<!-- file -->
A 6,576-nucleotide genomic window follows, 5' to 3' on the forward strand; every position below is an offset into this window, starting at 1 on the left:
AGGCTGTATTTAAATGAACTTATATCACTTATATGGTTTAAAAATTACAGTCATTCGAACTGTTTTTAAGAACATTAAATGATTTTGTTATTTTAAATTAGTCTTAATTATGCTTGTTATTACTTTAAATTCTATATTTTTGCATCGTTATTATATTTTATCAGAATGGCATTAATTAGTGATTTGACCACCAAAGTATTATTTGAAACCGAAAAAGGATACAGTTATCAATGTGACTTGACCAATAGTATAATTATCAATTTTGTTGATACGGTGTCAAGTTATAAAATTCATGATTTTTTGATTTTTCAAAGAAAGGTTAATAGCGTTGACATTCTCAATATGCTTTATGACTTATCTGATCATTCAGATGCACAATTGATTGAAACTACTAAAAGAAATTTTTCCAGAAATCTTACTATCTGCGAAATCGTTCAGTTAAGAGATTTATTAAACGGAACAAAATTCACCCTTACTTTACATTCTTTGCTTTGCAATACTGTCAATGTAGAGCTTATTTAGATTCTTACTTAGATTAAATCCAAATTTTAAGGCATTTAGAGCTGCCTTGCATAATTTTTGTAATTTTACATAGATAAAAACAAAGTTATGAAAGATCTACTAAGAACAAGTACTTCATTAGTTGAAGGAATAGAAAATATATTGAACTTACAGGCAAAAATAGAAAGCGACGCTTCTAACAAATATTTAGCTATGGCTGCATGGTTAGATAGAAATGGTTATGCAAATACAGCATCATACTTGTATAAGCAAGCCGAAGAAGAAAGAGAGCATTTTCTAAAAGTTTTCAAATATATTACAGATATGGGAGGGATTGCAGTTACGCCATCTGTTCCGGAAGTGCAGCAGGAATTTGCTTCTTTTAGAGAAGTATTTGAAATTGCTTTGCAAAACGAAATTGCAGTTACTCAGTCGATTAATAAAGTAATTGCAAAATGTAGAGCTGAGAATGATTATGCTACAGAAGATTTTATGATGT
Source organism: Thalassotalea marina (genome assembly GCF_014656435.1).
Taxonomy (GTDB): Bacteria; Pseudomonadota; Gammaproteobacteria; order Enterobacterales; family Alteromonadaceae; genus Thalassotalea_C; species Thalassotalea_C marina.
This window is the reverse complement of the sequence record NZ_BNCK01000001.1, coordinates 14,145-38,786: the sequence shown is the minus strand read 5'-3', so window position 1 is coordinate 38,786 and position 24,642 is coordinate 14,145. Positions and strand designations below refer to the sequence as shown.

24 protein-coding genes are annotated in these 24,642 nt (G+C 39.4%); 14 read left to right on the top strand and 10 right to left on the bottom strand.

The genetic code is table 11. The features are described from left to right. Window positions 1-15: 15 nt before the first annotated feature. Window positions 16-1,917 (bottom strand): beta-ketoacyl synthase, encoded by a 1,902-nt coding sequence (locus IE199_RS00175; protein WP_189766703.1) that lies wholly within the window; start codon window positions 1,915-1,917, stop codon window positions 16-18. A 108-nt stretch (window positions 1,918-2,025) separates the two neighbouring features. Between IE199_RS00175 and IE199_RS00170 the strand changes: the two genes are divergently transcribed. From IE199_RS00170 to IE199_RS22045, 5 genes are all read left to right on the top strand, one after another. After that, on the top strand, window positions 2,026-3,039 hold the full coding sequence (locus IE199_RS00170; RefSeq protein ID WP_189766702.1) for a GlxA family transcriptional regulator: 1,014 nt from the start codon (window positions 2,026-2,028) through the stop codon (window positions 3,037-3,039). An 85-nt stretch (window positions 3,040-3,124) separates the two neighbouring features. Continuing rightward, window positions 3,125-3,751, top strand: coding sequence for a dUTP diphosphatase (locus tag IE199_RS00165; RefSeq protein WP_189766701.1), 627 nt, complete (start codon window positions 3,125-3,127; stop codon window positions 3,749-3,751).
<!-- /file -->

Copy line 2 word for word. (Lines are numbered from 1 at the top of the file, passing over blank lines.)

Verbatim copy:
AGGCTGTATTTAAATGAACTTATATCACTTATATGGTTTAAAAATTACAGTCATTCGAACTGTTTTTAAGAACATTAAATGATTTTGTTATTTTAAATTAGTCTTAATTATGCTTGTTATTACTTTAAATTCTATATTTTTGCATCGTTATTATATTTTATCAGAATGGCATTAATTAGTGATTTGACCACCAAAGTATTATTTGAAACCGAAAAAGGATACAGTTATCAATGTGACTTGACCAATAGTATAATTATCAATTTTGTTGATACGGTGTCAAGTTATAAAATTCATGATTTTTTGATTTTTCAAAGAAAGGTTAATAGCGTTGACATTCTCAATATGCTTTATGACTTATCTGATCATTCAGATGCACAATTGATTGAAACTACTAAAAGAAATTTTTCCAGAAATCTTACTATCTGCGAAATCGTTCAGTTAAGAGATTTATTAAACGGAACAAAATTCACCCTTACTTTACATTCTTTGCTTTGCAATACTGTCAATGTAGAGCTTATTTAGATTCTTACTTAGATTAAATCCAAATTTTAAGGCATTTAGAGCTGCCTTGCATAATTTTTGTAATTTTACATAGATAAAAACAAAGTTATGAAAGATCTACTAAGAACAAGTACTTCATTAGTTGAAGGAATAGAAAATATATTGAACTTACAGGCAAAAATAGAAAGCGACGCTTCTAACAAATATTTAGCTATGGCTGCATGGTTAGATAGAAATGGTTATGCAAATACAGCATCATACTTGTATAAGCAAGCCGAAGAAGAAAGAGAGCATTTTCTAAAAGTTTTCAAATATATTACAGATATGGGAGGGATTGCAGTTACGCCATCTGTTCCGGAAGTGCAGCAGGAATTTGCTTCTTTTAGAGAAGTATTTGAAATTGCTTTGCAAAACGAAATTGCAGTTACTCAGTCGATTAATAAAGTAATTGCAAAATGTAGAGCTGAGAATGATTATGCTACAGAAGATTTTATGATGT